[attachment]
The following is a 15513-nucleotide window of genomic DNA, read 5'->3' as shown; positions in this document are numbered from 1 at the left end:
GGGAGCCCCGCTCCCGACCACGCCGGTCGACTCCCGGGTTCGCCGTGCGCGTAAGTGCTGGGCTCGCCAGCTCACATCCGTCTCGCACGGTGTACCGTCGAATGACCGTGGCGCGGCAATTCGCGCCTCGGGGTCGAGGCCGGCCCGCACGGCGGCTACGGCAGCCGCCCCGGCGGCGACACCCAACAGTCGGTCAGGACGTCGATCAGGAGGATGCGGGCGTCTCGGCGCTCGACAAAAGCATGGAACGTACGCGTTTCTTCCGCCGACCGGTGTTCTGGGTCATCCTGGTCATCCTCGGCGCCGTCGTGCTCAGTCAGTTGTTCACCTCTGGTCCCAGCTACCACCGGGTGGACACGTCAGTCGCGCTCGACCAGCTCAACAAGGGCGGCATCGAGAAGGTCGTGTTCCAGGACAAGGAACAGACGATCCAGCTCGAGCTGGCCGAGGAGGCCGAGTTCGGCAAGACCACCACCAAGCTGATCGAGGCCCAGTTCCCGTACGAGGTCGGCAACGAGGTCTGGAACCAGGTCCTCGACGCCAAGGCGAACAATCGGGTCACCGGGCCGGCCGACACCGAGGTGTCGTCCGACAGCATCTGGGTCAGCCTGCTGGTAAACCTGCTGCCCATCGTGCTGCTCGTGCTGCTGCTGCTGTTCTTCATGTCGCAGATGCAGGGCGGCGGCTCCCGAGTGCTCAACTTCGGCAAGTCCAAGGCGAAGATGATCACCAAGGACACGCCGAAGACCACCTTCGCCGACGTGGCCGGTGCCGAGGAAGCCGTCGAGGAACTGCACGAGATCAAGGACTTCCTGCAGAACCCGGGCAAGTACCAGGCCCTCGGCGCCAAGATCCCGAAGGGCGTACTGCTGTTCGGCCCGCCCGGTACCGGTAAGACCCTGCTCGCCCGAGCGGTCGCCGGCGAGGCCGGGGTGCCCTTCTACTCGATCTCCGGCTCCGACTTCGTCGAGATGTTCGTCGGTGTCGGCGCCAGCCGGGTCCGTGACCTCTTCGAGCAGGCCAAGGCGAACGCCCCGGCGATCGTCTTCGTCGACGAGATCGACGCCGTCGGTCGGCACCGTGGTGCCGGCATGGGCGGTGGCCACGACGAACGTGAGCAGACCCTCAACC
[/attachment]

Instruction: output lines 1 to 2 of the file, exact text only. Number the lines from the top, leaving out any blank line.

The following is a 15513-nucleotide window of genomic DNA, read 5'->3' as shown; positions in this document are numbered from 1 at the left end:
GGGAGCCCCGCTCCCGACCACGCCGGTCGACTCCCGGGTTCGCCGTGCGCGTAAGTGCTGGGCTCGCCAGCTCACATCCGTCTCGCACGGTGTACCGTCGAATGACCGTGGCGCGGCAATTCGCGCCTCGGGGTCGAGGCCGGCCCGCACGGCGGCTACGGCAGCCGCCCCGGCGGCGACACCCAACAGTCGGTCAGGACGTCGATCAGGAGGATGCGGGCGTCTCGGCGCTCGACAAAAGCATGGAACGTACGCGTTTCTTCCGCCGACCGGTGTTCTGGGTCATCCTGGTCATCCTCGGCGCCGTCGTGCTCAGTCAGTTGTTCACCTCTGGTCCCAGCTACCACCGGGTGGACACGTCAGTCGCGCTCGACCAGCTCAACAAGGGCGGCATCGAGAAGGTCGTGTTCCAGGACAAGGAACAGACGATCCAGCTCGAGCTGGCCGAGGAGGCCGAGTTCGGCAAGACCACCACCAAGCTGATCGAGGCCCAGTTCCCGTACGAGGTCGGCAACGAGGTCTGGAACCAGGTCCTCGACGCCAAGGCGAACAATCGGGTCACCGGGCCGGCCGACACCGAGGTGTCGTCCGACAGCATCTGGGTCAGCCTGCTGGTAAACCTGCTGCCCATCGTGCTGCTCGTGCTGCTGCTGCTGTTCTTCATGTCGCAGATGCAGGGCGGCGGCTCCCGAGTGCTCAACTTCGGCAAGTCCAAGGCGAAGATGATCACCAAGGACACGCCGAAGACCACCTTCGCCGACGTGGCCGGTGCCGAGGAAGCCGTCGAGGAACTGCACGAGATCAAGGACTTCCTGCAGAACCCGGGCAAGTACCAGGCCCTCGGCGCCAAGATCCCGAAGGGCGTACTGCTGTTCGGCCCGCCCGGTACCGGTAAGACCCTGCTCGCCCGAGCGGTCGCCGGCGAGGCCGGGGTGCCCTTCTACTCGATCTCCGGCTCCGACTTCGTCGAGATGTTCGTCGGTGTCGGCGCCAGCCGGGTCCGTGACCTCTTCGAGCAGGCCAAGGCGAACGCCCCGGCGATCGTCTTCGTCGACGAGATCGACGCCGTCGGTCGGCACCGTGGTGCCGGCATGGGCGGTGGCCACGACGAACGTGAGCAGACCCTCAACC